The Mafia in the Second World War

9236989281?profile=originalBy Tim Newark

The ghosts of past conflicts and crimes still haunt the streets of Palermo.

Near the harbour, around Piazza Fonderia, you can see the bomb shattered remains of buildings hit by the Allies in preparation for their invasion of the island in 1943. In the Giardino Garibaldi, with its extraordinary ancient fig trees with drooping aerial roots, you can see a plaque dedicated to the memory of New York detective Joseph Petrosino, gunned down by a Mafia Godfather in 1909.

Along the elegant Via Roma, you can step into the foyer of the Grand Hotel Et Des Palmes, little changed in its marble and mirrored luxury since Lucky Luciano stayed there in 1946, making transatlantic deals with the local Mafiosi.

Talking to Sicilians in Palermo you soon get a clear picture of how they view their own history. They remember the delight of their parents being liberated by the Allies from Fascist rule and German occupation. They recall the pleasure of being given sweets and food by American soldiers—and wearing American clothes sold in local markets for years afterwards. But when you talk to them about the Mafia and the Allies, they have one certain vision of what happened.

“They make the same mistake, they make all the time,” says one Palermo resident, whose parents saw the bombs rain down on their city. “They made a deal with the bad guys and then we got stuck with the Mafia back in control.”

But is this true?

There are many anecdotes that support the notion that the US did strike a deal with the Mafia to help them conquer Sicily. The most famous story is that Allied troops and tanks rolled into Sicily in 1943 carrying yellow flags emblazoned with the letter ‘L’. The ‘L’ represented the infamous mobster ‘Lucky’ Luciano.

From his Great Meadow prison cell in New York State, Luciano had struck a devil’s deal with the US government to help them secure New York’s docks from Nazi or Fascist sabotage. As an extension of this pact, it is said, not a single shot was fired by Italian troops at the invading Americans in Sicily.

Despite Mussolini’s successful crusade against the Mafia, in the 1940s, the Mafia still commanded tremendous influence in Europe and America. As a result, the Allies needed the Mafia. Arguably, the US wartime government could not have controlled the vital New York docks without the assistance of the Mob. The Mafia even believed it could alter the course of the war by assassinating Hitler and his top henchmen.

To uncover the truth of these remarkable claims, I have explored archives in London, Washington and New York, analysing first–hand intelligence reports made by Allied agents dealing with the Mafia on a day-to-day basis. Many of these reports have never been published before or cited in Mafia literature. I have visited the sites of notorious Mafia crimes and report the testimony of people who were there at the time—including those recorded in the secret Herlands report which remained top secret for decades after the events described. These accounts bring to life one of the most important – and hitherto unexplored – areas of the Allied war in Europe.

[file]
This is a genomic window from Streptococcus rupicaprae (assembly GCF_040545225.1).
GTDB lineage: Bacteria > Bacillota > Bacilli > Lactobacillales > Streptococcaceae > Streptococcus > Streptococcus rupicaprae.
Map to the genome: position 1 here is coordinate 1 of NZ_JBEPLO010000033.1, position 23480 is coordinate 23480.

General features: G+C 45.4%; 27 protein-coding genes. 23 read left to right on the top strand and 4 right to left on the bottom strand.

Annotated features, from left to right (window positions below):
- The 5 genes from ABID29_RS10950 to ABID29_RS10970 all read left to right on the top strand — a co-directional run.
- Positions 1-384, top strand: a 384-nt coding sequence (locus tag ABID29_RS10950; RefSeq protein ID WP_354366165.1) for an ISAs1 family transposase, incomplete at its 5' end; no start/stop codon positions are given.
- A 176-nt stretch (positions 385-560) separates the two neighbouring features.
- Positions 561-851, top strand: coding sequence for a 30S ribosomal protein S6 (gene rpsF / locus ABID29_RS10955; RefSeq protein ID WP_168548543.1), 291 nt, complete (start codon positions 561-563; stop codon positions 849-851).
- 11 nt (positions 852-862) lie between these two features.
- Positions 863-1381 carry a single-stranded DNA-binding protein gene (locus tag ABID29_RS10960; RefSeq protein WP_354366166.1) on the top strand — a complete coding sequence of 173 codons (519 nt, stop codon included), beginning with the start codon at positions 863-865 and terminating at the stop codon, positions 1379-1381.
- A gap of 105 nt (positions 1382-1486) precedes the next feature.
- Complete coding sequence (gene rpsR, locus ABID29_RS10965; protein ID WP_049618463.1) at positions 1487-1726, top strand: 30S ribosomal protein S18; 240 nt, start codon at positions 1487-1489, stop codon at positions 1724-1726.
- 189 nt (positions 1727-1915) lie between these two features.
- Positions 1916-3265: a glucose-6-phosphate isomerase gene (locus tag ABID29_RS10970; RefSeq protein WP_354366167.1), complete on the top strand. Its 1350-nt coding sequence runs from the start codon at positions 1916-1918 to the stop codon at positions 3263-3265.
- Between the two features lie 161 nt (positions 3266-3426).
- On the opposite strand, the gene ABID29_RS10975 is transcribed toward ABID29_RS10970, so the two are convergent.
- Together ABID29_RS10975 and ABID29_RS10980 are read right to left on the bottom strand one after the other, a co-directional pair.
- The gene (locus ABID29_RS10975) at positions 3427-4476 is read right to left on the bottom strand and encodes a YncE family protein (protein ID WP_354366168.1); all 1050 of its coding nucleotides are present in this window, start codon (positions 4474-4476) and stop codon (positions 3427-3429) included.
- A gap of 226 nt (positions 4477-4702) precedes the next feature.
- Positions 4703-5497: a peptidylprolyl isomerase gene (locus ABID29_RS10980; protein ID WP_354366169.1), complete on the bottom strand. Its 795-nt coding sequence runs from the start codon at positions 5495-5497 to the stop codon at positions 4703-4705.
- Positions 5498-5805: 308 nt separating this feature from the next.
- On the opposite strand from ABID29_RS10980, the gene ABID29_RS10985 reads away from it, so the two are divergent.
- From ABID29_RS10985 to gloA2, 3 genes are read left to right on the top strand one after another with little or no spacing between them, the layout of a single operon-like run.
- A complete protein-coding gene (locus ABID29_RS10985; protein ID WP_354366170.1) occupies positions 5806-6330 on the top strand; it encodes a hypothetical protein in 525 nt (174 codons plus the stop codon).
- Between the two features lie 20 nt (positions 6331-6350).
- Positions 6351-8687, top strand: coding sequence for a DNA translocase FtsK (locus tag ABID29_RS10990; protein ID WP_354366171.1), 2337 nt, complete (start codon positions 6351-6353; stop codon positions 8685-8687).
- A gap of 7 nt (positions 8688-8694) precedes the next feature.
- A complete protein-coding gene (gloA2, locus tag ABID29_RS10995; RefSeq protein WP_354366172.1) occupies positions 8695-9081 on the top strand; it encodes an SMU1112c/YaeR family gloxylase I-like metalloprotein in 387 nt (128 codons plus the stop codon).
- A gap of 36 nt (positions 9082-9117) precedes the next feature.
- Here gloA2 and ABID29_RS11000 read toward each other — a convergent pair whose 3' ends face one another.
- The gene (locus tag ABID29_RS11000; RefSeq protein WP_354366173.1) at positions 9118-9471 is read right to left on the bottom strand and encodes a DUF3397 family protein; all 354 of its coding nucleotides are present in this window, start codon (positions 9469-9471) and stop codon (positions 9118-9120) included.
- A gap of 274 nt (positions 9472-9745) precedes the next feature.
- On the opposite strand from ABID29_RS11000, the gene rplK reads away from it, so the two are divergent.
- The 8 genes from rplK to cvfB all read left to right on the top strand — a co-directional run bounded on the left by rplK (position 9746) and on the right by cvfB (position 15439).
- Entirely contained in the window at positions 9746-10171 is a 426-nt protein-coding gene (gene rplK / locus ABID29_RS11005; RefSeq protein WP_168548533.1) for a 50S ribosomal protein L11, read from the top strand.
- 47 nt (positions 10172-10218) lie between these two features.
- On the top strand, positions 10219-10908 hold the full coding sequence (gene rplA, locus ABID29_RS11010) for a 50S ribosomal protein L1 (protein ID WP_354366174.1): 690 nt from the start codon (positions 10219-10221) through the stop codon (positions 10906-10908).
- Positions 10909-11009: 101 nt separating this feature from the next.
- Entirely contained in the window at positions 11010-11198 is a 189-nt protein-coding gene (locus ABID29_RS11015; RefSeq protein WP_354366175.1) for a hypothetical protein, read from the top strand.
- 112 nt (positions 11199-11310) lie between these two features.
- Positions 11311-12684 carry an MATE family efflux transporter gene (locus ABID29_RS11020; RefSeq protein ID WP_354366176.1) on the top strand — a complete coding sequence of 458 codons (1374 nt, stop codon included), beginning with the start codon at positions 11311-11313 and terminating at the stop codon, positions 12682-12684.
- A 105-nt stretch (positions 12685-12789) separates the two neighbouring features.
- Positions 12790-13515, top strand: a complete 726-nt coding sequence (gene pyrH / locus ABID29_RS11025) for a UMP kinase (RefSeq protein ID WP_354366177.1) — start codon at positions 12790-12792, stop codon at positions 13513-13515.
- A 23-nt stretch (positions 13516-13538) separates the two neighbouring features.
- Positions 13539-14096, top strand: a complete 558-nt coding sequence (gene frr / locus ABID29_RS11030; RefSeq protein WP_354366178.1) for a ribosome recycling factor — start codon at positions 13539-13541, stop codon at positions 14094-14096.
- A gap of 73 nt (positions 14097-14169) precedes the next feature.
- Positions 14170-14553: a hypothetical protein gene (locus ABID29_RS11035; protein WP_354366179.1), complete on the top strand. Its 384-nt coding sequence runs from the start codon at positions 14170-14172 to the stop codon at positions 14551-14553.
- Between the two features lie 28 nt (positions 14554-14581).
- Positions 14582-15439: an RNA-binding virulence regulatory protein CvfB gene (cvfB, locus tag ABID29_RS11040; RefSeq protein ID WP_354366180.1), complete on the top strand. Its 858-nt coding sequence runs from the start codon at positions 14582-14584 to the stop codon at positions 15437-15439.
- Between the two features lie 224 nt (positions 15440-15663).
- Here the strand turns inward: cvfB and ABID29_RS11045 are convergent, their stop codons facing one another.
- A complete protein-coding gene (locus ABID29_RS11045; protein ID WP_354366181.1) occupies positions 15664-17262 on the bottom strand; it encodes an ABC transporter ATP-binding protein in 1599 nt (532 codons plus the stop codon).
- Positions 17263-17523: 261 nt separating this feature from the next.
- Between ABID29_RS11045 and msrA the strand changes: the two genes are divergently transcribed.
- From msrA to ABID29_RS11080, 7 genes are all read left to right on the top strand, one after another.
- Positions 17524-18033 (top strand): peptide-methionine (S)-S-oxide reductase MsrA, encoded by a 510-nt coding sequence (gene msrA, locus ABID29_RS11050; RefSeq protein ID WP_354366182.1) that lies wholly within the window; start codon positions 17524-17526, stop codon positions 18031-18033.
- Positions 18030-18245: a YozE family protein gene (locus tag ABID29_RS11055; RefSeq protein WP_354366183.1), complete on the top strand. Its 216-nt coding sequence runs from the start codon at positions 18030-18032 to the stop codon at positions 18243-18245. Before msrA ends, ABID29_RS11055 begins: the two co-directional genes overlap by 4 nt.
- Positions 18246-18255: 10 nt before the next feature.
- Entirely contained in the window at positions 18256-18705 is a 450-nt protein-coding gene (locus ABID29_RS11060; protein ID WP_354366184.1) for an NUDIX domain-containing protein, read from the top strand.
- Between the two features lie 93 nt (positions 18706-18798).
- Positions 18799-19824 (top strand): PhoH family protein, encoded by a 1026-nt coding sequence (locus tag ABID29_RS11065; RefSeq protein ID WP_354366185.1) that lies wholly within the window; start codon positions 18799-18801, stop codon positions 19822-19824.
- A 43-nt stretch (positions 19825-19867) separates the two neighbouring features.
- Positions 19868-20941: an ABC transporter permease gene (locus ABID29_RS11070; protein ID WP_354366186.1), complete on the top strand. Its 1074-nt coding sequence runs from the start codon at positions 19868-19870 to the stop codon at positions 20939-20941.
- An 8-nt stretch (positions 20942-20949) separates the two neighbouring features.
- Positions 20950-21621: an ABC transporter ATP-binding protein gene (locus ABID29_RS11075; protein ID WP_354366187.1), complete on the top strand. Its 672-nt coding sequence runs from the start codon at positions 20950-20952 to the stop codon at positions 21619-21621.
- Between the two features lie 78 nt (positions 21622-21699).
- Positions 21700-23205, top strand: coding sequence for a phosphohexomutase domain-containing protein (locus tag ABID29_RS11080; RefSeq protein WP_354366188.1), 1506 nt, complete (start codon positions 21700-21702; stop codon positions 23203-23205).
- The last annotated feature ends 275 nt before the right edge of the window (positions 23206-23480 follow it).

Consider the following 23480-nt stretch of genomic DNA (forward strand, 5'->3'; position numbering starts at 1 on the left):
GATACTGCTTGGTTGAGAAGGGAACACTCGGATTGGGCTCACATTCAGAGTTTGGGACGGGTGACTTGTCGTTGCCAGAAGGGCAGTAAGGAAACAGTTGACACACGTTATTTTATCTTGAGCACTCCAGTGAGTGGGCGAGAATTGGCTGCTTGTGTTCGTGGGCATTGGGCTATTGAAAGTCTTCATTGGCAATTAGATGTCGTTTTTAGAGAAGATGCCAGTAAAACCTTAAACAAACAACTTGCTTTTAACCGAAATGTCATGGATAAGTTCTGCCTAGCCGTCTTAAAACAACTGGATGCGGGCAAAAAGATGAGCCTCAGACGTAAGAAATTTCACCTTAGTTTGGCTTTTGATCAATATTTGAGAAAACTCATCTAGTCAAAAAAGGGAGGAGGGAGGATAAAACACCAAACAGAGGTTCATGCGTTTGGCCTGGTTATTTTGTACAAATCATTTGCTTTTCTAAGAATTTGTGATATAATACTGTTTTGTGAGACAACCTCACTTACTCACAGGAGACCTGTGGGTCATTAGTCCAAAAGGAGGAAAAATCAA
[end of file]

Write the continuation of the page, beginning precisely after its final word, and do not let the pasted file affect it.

Some of the players in the game are known. Allied connections with the Mafia undeniably reached the highest level. Recommendations to work alongside mobsters were put before senior US generals and politicians—including supreme commander Dwight Eisenhower. Even war leaders Churchill and Roosevelt were keen to exploit Italian-American connections. Notorious gangsters Lucky Luciano, Meyer Lansky, Frank Costello, and Vito Genovese all played their part in the war on Hitler and Mussolini, mixing easily with senior military officials on both sides.

Some remarkable new characters also emerge. The implacable English Lord Rennell who took on the Mafiosi in their own realm. The humble US Sergeant Orange C Dickey who defied everyone—including his own superior officers—to arrest a top Mafioso. We see how Sicilian mobsters and bandits exploited the chaos of war to carve out an independent fiefdom for themselves in the Mediterranean.

Many of these tales have never been investigated or published before. In my book, for the first time, is a complete account that definitively answers one of the greatest mysteries of World War Two – did the Allies made a secret pact with the Mafia?

Tim Newark is the author of the recently published Mafia Allies: the True Story of America’s Secret Alliance with the Mob (Zenith Press). European and British readers can buy the UK edition called The Mafia at War (Greenhill Books), which is available directly from at a special discount.

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